Guardian article on Culture24: Virtually the best of British heritage

Thanks to Jack Schofield for the endorsement in the Guardian yesterday (9th May) about our site the 24 Hour Museum. It is great to know that the work of our small, hard-working team in Brighton doesn’t go unnoticed.

He is right of course about the potential of the site to do more and we are currently in development of a new publishing system that will produce a new generation of sites. The work is slow, partly as we are small and partly as there is not a lot of money (which we want to make go as far as possible).

I’ve stopped saying when we will go live but we are very close to starting testing the first early version and are all very excited about the new themed navigation, faceted search and content sharing capacity.

Hopefully, he will be as nice about the new site when it is live.

Working strategically with MLA and Collections Link on digital strategy

It has taken years of hard work, blood, sweat and tears to get to this place but I am pleased to say that the press release went out last Friday 6th June about the new Culture24 remit with MLA and our partnership with Collections Trust.

Read the story here

Culture24 staff and trustees with Margaret Hodge at the recent celebration

Our chairman John Newbigin, trustee Ylva French, Secretary of State Margaret Hodge, colleague Jon Pratty and me.

Public Sector Broadcasting? Arts Council consult for Ofcom

When you hear the words public sector broadcasting you tend to think of the BBC and when you read the current consultation document prepared by Ofcom to generate debate and collect advice about where to go next with their regulations, you would be hard pressed the think of a lot else.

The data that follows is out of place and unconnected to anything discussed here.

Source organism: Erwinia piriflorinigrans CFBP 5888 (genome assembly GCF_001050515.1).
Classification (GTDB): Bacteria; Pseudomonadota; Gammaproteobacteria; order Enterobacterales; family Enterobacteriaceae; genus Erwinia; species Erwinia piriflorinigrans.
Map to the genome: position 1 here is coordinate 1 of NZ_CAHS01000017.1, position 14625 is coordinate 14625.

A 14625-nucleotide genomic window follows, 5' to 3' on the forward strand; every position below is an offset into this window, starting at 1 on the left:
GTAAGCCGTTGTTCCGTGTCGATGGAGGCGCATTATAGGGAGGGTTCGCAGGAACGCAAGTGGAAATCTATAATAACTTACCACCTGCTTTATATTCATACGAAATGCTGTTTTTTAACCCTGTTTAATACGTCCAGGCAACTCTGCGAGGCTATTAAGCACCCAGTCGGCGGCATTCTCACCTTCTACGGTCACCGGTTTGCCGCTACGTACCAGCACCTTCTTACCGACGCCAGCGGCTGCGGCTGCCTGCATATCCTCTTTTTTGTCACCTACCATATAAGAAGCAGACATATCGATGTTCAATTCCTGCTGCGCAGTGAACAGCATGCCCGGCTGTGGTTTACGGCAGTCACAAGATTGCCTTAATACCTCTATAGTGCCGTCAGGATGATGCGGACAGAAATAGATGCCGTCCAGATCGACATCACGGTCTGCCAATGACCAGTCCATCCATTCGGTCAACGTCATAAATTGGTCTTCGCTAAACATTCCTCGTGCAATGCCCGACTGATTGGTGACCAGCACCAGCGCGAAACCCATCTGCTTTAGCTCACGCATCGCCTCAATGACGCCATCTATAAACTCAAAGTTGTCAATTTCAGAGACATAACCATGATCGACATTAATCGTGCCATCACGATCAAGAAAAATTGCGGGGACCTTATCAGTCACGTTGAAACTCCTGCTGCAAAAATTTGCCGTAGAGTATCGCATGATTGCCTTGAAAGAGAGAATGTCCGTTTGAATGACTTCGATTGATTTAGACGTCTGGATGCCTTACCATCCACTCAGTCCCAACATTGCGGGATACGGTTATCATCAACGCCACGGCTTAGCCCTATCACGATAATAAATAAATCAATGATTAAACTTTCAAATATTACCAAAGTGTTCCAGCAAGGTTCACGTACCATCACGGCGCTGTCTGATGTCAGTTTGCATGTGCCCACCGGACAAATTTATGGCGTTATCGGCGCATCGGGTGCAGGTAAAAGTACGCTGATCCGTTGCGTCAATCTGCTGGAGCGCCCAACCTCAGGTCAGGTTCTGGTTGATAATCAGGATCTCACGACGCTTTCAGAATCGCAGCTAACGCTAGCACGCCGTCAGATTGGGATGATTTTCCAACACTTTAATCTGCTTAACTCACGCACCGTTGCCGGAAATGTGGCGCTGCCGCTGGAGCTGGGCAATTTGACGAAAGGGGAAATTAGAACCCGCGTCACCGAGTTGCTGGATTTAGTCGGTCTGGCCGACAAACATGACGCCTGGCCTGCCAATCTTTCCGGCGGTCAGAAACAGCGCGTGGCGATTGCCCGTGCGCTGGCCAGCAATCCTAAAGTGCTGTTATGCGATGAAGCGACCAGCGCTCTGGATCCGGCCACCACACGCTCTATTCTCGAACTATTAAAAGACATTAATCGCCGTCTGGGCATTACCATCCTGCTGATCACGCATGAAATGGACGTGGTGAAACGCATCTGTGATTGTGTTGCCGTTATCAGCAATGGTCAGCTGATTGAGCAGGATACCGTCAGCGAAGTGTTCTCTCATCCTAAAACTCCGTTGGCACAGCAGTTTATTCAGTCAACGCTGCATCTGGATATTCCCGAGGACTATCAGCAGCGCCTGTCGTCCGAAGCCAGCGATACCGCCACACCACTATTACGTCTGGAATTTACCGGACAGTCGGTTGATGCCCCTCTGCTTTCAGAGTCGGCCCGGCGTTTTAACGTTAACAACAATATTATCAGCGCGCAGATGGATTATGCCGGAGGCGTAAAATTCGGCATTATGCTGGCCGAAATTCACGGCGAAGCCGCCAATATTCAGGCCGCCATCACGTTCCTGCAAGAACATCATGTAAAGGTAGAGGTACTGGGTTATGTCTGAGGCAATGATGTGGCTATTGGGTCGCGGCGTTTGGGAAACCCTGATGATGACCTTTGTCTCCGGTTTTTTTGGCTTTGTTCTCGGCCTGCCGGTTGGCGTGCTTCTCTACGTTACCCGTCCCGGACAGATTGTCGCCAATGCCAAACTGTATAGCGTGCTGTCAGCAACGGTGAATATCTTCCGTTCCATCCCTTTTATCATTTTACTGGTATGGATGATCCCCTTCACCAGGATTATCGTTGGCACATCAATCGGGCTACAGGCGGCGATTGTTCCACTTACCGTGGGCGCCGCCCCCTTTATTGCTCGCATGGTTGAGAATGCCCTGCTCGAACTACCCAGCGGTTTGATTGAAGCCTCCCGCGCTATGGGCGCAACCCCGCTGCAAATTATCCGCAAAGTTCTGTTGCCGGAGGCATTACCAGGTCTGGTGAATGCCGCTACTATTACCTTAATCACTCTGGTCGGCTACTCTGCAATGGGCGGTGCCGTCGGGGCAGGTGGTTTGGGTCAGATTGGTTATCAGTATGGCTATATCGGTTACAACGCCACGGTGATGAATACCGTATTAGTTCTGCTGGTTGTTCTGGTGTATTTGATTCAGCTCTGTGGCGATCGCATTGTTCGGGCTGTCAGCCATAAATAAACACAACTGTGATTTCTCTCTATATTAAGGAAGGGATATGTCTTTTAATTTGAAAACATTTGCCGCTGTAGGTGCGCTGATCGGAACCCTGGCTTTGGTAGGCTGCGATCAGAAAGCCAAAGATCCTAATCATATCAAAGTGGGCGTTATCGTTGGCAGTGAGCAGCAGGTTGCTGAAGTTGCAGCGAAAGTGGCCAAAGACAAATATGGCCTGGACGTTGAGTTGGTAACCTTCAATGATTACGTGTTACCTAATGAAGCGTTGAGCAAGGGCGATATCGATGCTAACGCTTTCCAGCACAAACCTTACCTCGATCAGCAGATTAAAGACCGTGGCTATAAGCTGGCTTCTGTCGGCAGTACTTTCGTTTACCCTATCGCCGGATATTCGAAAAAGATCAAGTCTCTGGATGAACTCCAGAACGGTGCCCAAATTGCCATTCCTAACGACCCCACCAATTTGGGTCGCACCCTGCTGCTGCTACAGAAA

The document still expresses the debate within the terms of reference of the traditional broadcaster. It is all about inspiring and stimulating, there is little talk about actual participation, interactivity or collaboration – the kind of stuff that defines the way people actually use online technologies today.

I was not the only one at the meeting (which was filled mostly with other publicly funded media agencies, publishers and content holders) who felt that the old school broadcast language and tone of the document was symptomatic of the fact that they are basically missing the point of the online revolution and changing user behaviour.

If I were at art school now I would be writing my dissertation on the death of TV. Even the BBC has broken their own mould with the launch of the iplayer. I wonder who still only watches programmes within the TV schedule that just simply can’t get their head around their remote control (my mum basically)? Broadband is not the issue it was ten years ago and the wide scale take up has changed the UK media consultation habits forever.

The key question now is what are the new models for public sector publishers (I think publishing is a more appropriate work then broadcasting) that can encompass this change? They may broadcast but they will also need to aggregate, broker, listen, add value, provide context, host, distribute and mediate.

The possible answer to this question seems to have preoccupied me as Culture24 tries to find a way to describe itself within these new terms of reference. Surely public sector broadcasting is about access to publicly funded stuff? So me, this means not just the interpretative arts documentaries of BBC4, or the contemporary arts shows on Channel4, but the Tate on YouTube, the V&A podcasts, digital artists sites, commuinity gaming, the British library online catalogue etc..

Surely museums, galleries, archives, artist workshops, libraries, science centres, heritage sites should all be part of what public sector broadcasting/publishing should encompass?

Lets hope that the Arts Council are able to feedback these thoughts to Ofcom and that they are willing to hear them.

These notes relate to the Public Service Broadcasting Review Seminar, run by the Arts Council Visual Art Department and held at the Bluecoat Arts Centre in Liverpool on the 2 June 2008. John Wyver chaired the meeting.